When it comes to back pain, your first thoughts may be to take over-the-counter pain medication and rest whenever possible. Two bad options. First, medication is only going to temporarily relieve the pain, if at all, and may be accompanied by various unpleasant side effects attributable to drugs. Second, rest may actually hurt more than help. While you're seeing your chiropractor, there are a few things you can do at home to help the healing process. Believe it or not, it's based on the simple principle of movement.
When you stop moving, everything tightens up, circulation slows down, and pain chemicals accumulate in your muscles and joints. It's like waking up after sleeping in a cold room on a lousy mattress with a draft. You need to move. Here are two simple exercises to get you started (discuss these with your doctor first):
Exercise #1: Backward Bending (extension of the lumbar spine). An exercise called the McKenzie extension is the first thing you should try if you have sciatica (pain running down your leg). If these exercises work, your pain will diminish and may centralize, which is a good thing. Centralize means your pain goes less far down your leg, and you may feel it closer to the spine. Bending backward may not feel good at first, but you should feel better immediately afterward. If you feel worse afterward or the pain goes farther down your leg, stop, as this is not the exercise for you.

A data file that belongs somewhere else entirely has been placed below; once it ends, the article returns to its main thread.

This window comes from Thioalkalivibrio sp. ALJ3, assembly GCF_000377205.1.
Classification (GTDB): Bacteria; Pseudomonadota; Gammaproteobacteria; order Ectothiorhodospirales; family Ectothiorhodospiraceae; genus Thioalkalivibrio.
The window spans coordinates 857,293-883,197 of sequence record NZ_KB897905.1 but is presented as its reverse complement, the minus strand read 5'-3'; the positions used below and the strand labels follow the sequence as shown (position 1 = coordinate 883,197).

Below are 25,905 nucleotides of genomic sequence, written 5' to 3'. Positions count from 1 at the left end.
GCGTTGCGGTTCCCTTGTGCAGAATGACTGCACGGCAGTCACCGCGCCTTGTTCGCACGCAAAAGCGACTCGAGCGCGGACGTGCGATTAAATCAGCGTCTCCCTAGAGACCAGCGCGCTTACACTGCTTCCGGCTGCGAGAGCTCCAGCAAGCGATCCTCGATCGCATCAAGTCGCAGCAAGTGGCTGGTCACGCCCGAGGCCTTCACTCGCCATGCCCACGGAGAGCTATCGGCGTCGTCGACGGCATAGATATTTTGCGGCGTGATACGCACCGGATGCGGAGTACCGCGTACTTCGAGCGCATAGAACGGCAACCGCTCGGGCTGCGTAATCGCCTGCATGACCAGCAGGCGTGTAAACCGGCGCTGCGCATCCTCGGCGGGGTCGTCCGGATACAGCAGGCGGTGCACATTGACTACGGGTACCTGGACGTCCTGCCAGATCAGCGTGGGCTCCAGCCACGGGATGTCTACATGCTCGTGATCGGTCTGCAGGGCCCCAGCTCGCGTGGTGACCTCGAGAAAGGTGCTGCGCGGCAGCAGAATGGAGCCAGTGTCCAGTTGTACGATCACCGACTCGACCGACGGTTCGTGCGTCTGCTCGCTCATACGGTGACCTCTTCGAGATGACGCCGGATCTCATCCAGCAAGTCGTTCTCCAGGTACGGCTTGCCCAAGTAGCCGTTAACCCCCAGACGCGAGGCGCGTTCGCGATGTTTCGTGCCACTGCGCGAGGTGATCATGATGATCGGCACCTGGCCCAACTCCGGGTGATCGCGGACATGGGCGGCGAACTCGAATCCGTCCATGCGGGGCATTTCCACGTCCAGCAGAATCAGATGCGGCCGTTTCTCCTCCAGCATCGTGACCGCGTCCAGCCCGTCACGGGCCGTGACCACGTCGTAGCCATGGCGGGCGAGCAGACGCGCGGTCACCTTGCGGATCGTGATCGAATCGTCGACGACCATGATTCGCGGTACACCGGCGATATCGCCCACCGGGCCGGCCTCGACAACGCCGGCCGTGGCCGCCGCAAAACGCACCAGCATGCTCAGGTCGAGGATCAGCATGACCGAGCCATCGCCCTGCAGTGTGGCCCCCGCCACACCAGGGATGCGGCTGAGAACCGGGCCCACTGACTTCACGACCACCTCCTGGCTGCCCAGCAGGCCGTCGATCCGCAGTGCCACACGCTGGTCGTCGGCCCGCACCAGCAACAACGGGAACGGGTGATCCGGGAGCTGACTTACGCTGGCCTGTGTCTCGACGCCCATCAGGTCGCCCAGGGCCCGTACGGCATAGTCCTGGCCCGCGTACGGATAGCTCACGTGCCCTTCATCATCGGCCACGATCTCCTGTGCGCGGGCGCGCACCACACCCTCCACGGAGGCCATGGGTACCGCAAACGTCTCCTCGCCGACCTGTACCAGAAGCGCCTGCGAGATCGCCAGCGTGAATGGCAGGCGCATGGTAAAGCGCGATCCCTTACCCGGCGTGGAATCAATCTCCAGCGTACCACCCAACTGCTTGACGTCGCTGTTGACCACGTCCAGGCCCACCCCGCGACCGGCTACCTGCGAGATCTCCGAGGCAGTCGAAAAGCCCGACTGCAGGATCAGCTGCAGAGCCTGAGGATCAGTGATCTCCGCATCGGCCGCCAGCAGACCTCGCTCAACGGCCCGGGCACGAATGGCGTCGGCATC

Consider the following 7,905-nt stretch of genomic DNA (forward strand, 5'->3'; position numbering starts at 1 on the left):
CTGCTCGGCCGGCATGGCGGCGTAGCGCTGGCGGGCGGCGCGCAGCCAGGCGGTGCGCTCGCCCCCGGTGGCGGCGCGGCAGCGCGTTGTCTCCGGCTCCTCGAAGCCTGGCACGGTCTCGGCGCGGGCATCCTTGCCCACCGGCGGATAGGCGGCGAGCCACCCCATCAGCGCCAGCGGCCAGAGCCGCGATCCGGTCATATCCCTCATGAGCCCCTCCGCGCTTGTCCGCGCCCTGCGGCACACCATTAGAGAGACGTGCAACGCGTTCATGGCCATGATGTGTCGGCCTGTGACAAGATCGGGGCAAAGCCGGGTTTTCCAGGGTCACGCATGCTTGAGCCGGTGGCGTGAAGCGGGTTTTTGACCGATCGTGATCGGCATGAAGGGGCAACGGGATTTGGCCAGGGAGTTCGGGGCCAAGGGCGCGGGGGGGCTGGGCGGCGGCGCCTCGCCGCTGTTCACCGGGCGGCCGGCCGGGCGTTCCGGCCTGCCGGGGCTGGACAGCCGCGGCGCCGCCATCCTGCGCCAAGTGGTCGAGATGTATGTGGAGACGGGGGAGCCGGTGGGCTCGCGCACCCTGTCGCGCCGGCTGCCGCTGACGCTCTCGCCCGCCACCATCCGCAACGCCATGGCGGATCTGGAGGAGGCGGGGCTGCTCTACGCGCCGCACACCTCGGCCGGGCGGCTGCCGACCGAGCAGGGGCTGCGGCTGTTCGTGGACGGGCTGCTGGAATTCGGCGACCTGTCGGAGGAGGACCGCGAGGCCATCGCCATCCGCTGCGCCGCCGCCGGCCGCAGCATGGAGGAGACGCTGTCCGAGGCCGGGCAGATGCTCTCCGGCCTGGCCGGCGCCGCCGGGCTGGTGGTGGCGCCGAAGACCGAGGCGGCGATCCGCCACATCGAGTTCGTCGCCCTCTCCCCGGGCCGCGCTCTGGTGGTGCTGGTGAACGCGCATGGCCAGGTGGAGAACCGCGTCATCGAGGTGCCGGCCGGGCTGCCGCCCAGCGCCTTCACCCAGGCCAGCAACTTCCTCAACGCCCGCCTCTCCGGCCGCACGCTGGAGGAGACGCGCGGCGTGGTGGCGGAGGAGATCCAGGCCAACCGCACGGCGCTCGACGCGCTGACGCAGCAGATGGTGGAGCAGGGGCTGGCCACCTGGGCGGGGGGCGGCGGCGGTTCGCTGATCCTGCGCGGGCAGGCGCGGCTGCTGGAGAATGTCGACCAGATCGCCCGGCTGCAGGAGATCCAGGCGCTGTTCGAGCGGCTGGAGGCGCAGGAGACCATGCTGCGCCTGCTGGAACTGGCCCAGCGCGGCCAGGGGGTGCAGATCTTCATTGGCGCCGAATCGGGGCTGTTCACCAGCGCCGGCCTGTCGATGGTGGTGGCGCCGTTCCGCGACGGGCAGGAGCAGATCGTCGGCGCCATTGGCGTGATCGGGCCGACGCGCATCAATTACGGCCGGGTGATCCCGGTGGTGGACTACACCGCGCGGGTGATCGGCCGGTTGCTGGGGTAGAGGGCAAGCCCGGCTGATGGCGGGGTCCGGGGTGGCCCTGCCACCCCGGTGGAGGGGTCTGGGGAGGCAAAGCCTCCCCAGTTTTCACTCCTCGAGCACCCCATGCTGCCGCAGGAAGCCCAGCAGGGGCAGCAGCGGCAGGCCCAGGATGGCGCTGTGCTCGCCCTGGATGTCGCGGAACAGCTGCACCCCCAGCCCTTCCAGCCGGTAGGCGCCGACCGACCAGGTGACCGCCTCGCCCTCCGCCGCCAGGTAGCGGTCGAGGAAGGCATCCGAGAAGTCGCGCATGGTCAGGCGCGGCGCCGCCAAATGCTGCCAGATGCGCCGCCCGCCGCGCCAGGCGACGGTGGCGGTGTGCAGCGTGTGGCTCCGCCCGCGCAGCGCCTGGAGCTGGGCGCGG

How to Do It: Lie face-down on the floor, arms bent at your sides (sort of like a starting push-up posture). Straighten your arms up slowly, lifting your upper body off the floor as you do so. Your legs and feet should stay on the ground. Hold for 3-5 seconds, then slowly lower your upper body back down. Repeat 10 times, as often as once per hour
Exercise #2: Flexion Exercises (bringing the leg toward the chest). People with lower back pain can also feel better with various types of leg flexion, bringing the bent leg toward the chest, or doing contract-relax and then bringing the bent leg toward the chest. These people usually have sacroiliac joint problems. (The SI joints are located on either side of the spine in the lower back.)
How to Do It: Lie on your back with one leg bent and then other flat on the floor. Bring the bent leg up toward the chest. Wrap your arms around the leg and then try to lower it toward the floor for 3-5 seconds, resisting with your arms. Relax, and then pull the bent leg up farther toward the chest. Repeat the entire process three times.